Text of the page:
The first building, a new gymnasium, was completed on the new campus in 1957. President Arthur Bruhn then undertook the building of a new campus. In 1963 the Fine Arts Center and a heating plant were completed. It then became his delicate task to separate the high school and college faculties and transfer the latter to the new campus. When they moved into the Fine Arts Building (which housed all departments initially), the enrollment was 355. President Bruhn's vision was that Dixie College would be a small, quality liberal arts college with strong academic programs in the sciences and liberal arts. he hoped the enrollment would reach 500 students and stay at that level so everyone would know each other.
In the 1970's Dixie College took on a new dimensions-A vocational curriculum was added. President Ferron Losee led out in this effort and in the construction of new buildings: the trades and industries complex, the liberal arts building, a student center and residence halls. It became clear that the move to the new campus created a new image, making Dixie College attractive not only to Washington County residents but also students from all over the state and from out of state. Enrollment soared to 1,500.
In the 1980s a Continuing Education thrust was expanded to the rapidly growing community. An Institute for Continued Learning involves nearly 500 retired people. An Elderhostel program has taken over the old Dixiana Dormitory in Mid-town and attracts over 1,500 retirees to St. George each year for week-long courses. Re-entry programs, GED high school diplomas, Developmental Education Programs and Short Term Training programs for industry are other programs which signal Dixie's change from a junior college to a community college.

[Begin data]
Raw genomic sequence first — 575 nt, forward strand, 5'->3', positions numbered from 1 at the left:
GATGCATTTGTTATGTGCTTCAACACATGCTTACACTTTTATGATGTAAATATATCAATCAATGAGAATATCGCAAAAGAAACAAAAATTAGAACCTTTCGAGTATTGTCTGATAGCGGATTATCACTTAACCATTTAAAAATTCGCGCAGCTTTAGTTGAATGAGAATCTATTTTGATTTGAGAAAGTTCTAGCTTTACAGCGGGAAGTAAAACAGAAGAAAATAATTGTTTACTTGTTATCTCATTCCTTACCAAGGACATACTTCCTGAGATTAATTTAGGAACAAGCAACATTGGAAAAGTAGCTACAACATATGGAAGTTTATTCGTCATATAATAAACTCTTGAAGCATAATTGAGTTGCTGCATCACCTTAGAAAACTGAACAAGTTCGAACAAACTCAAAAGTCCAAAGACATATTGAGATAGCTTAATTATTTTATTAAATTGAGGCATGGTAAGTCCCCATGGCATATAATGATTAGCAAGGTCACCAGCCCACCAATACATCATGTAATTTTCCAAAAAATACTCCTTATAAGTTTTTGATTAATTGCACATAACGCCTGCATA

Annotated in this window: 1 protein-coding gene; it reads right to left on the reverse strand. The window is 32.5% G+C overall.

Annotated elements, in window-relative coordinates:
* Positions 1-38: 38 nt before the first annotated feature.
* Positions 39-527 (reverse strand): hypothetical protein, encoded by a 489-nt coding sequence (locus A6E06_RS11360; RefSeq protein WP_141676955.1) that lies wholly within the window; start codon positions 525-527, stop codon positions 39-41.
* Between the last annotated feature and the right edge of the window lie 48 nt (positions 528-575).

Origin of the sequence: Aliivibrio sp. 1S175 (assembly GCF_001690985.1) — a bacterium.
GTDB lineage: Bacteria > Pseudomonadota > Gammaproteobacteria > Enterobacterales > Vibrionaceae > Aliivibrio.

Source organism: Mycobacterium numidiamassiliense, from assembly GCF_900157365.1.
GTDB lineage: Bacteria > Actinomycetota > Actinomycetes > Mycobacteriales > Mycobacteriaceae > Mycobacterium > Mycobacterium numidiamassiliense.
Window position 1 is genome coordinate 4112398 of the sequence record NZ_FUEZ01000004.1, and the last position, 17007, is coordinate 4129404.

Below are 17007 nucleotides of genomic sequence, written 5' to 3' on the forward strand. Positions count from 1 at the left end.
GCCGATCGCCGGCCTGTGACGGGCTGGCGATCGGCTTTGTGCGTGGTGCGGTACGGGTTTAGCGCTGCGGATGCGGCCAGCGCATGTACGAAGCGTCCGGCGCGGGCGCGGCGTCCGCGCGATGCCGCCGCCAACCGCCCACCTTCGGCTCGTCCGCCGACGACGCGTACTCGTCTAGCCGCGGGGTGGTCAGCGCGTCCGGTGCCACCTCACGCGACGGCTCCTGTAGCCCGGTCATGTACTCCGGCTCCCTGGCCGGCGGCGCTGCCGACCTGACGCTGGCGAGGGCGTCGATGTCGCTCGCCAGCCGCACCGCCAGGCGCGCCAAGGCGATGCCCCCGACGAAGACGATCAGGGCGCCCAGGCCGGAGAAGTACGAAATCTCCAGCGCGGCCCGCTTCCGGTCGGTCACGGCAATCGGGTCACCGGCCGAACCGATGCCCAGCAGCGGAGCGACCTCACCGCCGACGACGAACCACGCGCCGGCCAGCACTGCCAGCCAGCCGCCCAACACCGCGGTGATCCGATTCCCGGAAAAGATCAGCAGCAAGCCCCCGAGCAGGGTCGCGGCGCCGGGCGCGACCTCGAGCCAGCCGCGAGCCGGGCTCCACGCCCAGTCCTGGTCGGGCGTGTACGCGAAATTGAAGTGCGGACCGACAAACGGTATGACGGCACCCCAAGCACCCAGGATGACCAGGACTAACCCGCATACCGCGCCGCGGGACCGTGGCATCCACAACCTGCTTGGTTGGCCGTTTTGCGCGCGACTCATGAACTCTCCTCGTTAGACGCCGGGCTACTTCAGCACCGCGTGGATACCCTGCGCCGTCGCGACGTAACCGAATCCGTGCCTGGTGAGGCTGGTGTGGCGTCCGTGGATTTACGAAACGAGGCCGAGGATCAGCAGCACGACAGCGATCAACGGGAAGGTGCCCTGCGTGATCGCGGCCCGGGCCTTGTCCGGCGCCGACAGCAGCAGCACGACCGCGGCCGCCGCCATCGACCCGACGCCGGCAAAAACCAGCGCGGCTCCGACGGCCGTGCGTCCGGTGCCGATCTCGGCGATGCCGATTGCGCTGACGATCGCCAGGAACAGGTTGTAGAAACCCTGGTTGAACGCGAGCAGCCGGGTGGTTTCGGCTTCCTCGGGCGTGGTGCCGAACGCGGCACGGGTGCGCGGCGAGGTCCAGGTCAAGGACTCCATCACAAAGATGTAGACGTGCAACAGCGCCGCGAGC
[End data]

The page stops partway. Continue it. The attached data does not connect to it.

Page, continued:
Under the leadership of Presidents William Rolfe Kerr and Alton Wade, a joint venture was undertaken with Washington County communities to create the Dixie Center, a magnificent convention-culture complex which the College uses. It includes a sports arena, a fine arts center a fitness center and a convention center.
Recently, other structures have expanded the campus to an academic and cultural center that involves all of southern Utah. An expanded science building, the Val A. Browning Learning Resources Center, and the Hansen Stadium provide the most up-to-date facilities. The college now enrolls 2,500 students and is expected to eventually double that number as St. George continues its steady growth into one of America's most desirable communities. The College is the culture center, being the home of the Southwest Symphony, the Celebrity Concert Series and outstanding intercollegiate athletic teams. Academic programs in the Sciences, Liberal Arts, Fine Arts, Trades and Industries and Physical Education and Continuing Education attract students of all ages to Dixie.
Disclaimer: Information on this site was converted from a hard cover book published by University of Utah Press in 1994. Any errors should be directed towards the University of Utah Press.